Welcome to my personal website, The Boethian Renewal.
One of my favorite figures in Western History is Anicius Manlius Severinus Boethius (born: circa 475–7 C.E., died: 526? C.E.). Boethius was a Roman philosopher and statesman and has long been recognized as one of the most important intermediaries between ancient philosophy and the Latin Middle Ages. His well-known work, On the Consolation of Philosophy, 524 C.E., is a classic work in Western civilization.
Boethius was a public administrator in his time, which is one reason I admire him and his many contributions to Western civilization. Although this is my personal website, I named it The Boethian Renewal in his honor. For more on Boethius, please access the hyper-linked web page.
I am a career government economist and researcher in classical and scholastic philosophy, particularly on the thought of Saint Thomas Aquinas. I am not an academic, but I do academic work in philosophy to help guide my professional work. Although many of my government colleagues find this synthesis confusing, I have found this useful and satisfying.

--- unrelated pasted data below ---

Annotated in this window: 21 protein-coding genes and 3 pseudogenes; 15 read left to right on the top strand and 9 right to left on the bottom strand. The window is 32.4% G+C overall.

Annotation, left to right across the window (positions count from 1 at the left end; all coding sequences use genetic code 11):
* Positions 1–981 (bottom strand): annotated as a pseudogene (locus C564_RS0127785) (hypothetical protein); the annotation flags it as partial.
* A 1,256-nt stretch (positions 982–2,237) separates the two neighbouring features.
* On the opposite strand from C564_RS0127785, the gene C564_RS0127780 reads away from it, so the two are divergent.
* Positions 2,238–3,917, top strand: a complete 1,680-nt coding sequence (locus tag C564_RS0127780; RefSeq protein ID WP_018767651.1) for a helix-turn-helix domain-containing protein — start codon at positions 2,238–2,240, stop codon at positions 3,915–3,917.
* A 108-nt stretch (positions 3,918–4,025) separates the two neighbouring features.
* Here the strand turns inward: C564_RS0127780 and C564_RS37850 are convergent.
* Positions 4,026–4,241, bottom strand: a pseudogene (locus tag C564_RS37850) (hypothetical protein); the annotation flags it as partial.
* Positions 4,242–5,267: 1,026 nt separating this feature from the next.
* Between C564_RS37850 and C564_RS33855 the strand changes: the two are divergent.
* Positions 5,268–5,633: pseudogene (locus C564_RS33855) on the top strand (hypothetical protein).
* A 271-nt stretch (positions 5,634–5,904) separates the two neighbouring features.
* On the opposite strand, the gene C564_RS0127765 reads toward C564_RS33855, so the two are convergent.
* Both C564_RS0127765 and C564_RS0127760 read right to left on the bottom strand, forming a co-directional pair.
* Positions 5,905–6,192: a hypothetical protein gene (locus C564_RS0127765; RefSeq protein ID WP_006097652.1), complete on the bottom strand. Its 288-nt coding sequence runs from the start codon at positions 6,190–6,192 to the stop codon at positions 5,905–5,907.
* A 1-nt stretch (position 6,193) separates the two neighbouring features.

How does one apply philosophical principles to government work (i.e., practice)? Especially in the empirical data collection of economic data I have done for over two decades and now oversee as a Supervisory Economist? Science and philosophy appear not to interact well and seem to be contrary domains of enquiry.
Likewise, my academic colleagues the focus of my research on applying “common sense” philosophical principles underlying science, philosophical psychology, and anthropology to economics, leadership, and management valuable. I know this is quite a mouthful, but perhaps it is best to say I enjoy applying theory to practice and extracting principles from practice to better understand theory. The relationship between theory and practice is not taught in the university or college courses anymore. The focus of universities and colleges has become vocational for decades, leaving students to understand the theory-practice relationship on their own. I base this claim from my over thirty years’ experience of having mentored, trained, and guided many new economists in their work and helped them understand this relationship.
Since we discover principles through practice, and good practice follows principles, my personal research is an important part of my ongoing professional development in the U.S. Bureau of Labor Statistics.